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Europe’s Robotic Challenge

Next month, Germany will host Europe’s version of DARPA’s Grand Challenge – but don’t expect desert-busting autonomous SUVs.

Roboticists from 47 teams are preparing to take part in Europe’s answer to the U.S. Department of Defense’s Grand Challenge (last year’s robotic car race aimed at encouraging research into autonomous cars).

This first European Land-Robot Trial, to take place in Germany on May 15, will pit against each other teams from nine countries, representing both academia and industry. Unlike the U.S. Grand Challenge, organized by the Defense Advanced Research Projects Agency (DARPA), which is a single 132-mile race in the desert, the European version will consist of three different events, putting robots to the test in urban, non-urban, and landmine detection and removal scenarios.

Despite the obvious comparisons with the Grand Challenge, the European organizers stress that their event is not so much a competition as an evaluation of existing technology. “The objective here is more an assessment of where the technology is today,” says Henrik Christensen, chairman of the European Robotics Network at Sweden’s Royal Institute of Technology in Stockholm and one of the event’s judges.

Indeed, whereas the Grand Challenge awarded a $2 million prize to the fastest autonomous vehicle to complete its 132-mile course, the European robotic challenge offers no cash incentives at all. Furthermore, instead of having one overall winner, the event will award commendations for different categories, including “best overall performance” and “most technical solution,” says Christensen.

The trials will take place in and around Hammelburg, a mockup of a town used by the German military for training exercises. In the non-urban course the robots will have to contend with a one-kilometer route containing ditches, barbed wire fences, cattle guards, fires, narrow underpasses, and inclines of up to 40 degrees.

The urban and landmine 500-meter trials will require the robots to negotiate doorways, stairs, partially collapsed buildings, and poor visibility from smoke or partial lighting. Along the way, they will also have to search for designated objects and report their findings back to base.

As if the trials weren’t enough, “military” obstacles capable of disabling a robot if struck will be placed randomly along the routes. Precisely what these objects are will not be revealed until the day of trials, says Markus Lueck, one of the event’s organizers. There’s a high degree of realism to the trials, he says, down to the type of fake explosive used in the landmines: “We use a special fluid normally used for training that is chemically nearly exactly the same as explosives.”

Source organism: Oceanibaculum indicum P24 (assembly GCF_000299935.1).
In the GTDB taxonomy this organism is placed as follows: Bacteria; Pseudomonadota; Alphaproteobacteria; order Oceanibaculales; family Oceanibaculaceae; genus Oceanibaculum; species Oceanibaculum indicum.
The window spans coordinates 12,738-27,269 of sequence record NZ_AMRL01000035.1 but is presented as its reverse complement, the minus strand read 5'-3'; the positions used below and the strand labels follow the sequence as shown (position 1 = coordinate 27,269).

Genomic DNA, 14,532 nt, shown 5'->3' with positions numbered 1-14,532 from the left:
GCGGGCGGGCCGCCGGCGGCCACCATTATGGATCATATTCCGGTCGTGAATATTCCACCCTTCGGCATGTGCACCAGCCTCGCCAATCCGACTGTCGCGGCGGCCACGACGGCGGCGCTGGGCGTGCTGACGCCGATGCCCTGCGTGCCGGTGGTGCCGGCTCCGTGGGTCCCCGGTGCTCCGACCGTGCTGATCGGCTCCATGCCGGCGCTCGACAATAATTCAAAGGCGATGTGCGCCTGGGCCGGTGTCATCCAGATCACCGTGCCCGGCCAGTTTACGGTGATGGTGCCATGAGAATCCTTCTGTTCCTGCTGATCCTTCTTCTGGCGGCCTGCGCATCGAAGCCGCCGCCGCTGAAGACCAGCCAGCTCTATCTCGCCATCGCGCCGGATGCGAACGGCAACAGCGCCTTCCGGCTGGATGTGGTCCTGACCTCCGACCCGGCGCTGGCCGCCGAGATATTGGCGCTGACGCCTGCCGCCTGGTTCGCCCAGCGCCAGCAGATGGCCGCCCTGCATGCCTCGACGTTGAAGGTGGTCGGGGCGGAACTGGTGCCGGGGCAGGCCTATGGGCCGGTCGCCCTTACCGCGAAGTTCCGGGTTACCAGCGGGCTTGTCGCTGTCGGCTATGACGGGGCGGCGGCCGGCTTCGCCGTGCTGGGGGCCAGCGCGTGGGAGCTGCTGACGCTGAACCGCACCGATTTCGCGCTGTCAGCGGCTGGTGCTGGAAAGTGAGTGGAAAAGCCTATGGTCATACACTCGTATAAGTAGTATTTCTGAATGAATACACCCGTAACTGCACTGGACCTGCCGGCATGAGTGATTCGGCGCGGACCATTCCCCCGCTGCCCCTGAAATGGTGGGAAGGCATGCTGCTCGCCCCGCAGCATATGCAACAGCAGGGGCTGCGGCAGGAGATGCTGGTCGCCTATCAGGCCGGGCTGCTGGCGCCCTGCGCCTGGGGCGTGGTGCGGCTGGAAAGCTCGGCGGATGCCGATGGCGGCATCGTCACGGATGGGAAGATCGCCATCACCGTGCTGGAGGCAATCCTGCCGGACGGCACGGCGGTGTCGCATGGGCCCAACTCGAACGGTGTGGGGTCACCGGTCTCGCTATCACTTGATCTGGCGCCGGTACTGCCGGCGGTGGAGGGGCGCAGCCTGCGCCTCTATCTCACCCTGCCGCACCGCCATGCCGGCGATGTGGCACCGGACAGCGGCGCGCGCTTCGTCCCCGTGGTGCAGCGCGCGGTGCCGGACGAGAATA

Besides the challenging nature of these complex tasks, the way in which contestants will be given their routes has also prompted some people to suggest that the European version will actually be more difficult than the U.S. Grand Challenge. In the United States, contestants are given a series of global positioning waypoints – like GPS breadcrumbs – leading them along the route. In the European event the only information teams will be given is an aerial image of the terrain with a route roughly sketched out.

This makes all the difference, says Roland Siegwart, whose team at the Ecole Polytechnique Federale de Lausanne in Switzerland is submitting an adapted Daimler-Chrysler Smart Car in the non-urban trial. In the Grand Challenge the task was more about travelling between GPS waypoints in as straight a line as possible, with some minor obstacle manoeuvres, he says. The European contestants have more freedom to plan their routes and use their sensors to map the environment for the safest or most efficient path.

But not everyone is convinced that the European version is harder. “The Grand Challenge was an amazing endurance test,” says Sebastian Thrun, who led the Stanford University team that won the Grand Challenge last October. In comparison, the European trials are extremely short, he notes, so that it is difficult to make a straight comparison.

The fact that European entrants do not have to be autonomous – semi-autonomous and even remotely operated vehicles can also be entered – may also lead some robot purists to favor the Grand Challenge. “From my point of view, a robot should be fully autonomous,” says Siegwart. But, for military purposes, robots often have a human in the loop, he adds, such is with unmanned aerial vehicles.

One way to settle this debate might have been to enter “Stanley,” the Stanford winner from last year’s Grand Challenge – but this isn’t going to happen. “I tried to participate but was denied access,” says Thrun. Being a native-born German now holding dual U.S. citizenship, in theory, Thrun should have been able to participate, since the rules only state that one must be a European citizen in order to qualify.

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